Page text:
Fidgeting is often referred to as a bad habit. We all know someone who often shakes their leg, clicks a pen or taps the table. Although those habits might disturb some people, they can actually help restless and easily bored people concentrate on their tasks.
So what is a good and helpful fidget, and what is not?
A good fidget activity is one that doesn't require your visual or auditory focus, so you can keep your brain tuned into the task you’re actually supposed to be doing.
For example, good and helpful fidgets meeting these criteria can be found in the Fidget Pro app (available here). Designed to help people with ADHD, you may find it helpful if you are having trouble concentrating or finishing a task; Just grab your phone with you and start fidgeting to increase productivity and focus.
ADHD symptoms arise from executive dysfunction, and emotional dysregulation is often considered a core symptom. In children, problems paying attention may result in poor school performance.
Although people with ADHD struggle to focus on tasks they are not particularly interested in completing, they are often able to maintain an unusually prolonged and intense level of attention for tasks they do find interesting or rewarding; this is known as hyperfocus.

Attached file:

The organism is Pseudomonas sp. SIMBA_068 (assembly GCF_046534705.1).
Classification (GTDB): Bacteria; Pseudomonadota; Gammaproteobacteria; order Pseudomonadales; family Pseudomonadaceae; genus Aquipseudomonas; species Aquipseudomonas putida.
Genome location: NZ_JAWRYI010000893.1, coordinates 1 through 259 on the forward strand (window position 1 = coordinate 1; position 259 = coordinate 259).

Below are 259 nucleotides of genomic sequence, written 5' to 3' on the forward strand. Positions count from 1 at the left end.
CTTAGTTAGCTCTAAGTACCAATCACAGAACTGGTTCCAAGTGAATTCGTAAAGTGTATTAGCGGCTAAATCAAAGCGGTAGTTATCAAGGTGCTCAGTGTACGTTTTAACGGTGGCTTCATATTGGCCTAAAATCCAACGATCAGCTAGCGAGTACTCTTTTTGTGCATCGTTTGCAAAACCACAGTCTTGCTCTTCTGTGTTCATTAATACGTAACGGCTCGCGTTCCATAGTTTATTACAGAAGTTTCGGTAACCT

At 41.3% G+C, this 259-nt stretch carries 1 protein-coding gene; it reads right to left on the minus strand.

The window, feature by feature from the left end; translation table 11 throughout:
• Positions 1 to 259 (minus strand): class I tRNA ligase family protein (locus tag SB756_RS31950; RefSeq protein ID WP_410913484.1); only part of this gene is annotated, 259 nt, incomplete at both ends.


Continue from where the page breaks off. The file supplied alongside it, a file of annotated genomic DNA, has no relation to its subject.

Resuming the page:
Multiple symptoms of hyperactivity/impulsivity can negatively impact occupational, academic or social functioning. Typically, these tend to be most apparent in environments with structure or which require self-control. Symptoms are generally from the following clusters:
Excessive motor activity; struggles to sit still, often leaving their seat; prefers to run about; in younger children, will fidget when attempting to sit still; in adolescents and adults, a sense of physical restlessness or discomfort with being quiet and still.
Talks too much; struggles to quietly engage in activities.
Blurts out answers or comments; struggles to wait their turn in conversation, games, or activities; will interrupt or intrude on conversations or games.
A lack of forethought or consideration of consequences when making decisions or taking action, instead tending to act immediately (e.g., physically dangerous behaviours including reckless driving; impulsive decisions).
Keep reading about ADHD symptoms here, and feel free to comment your thoughts.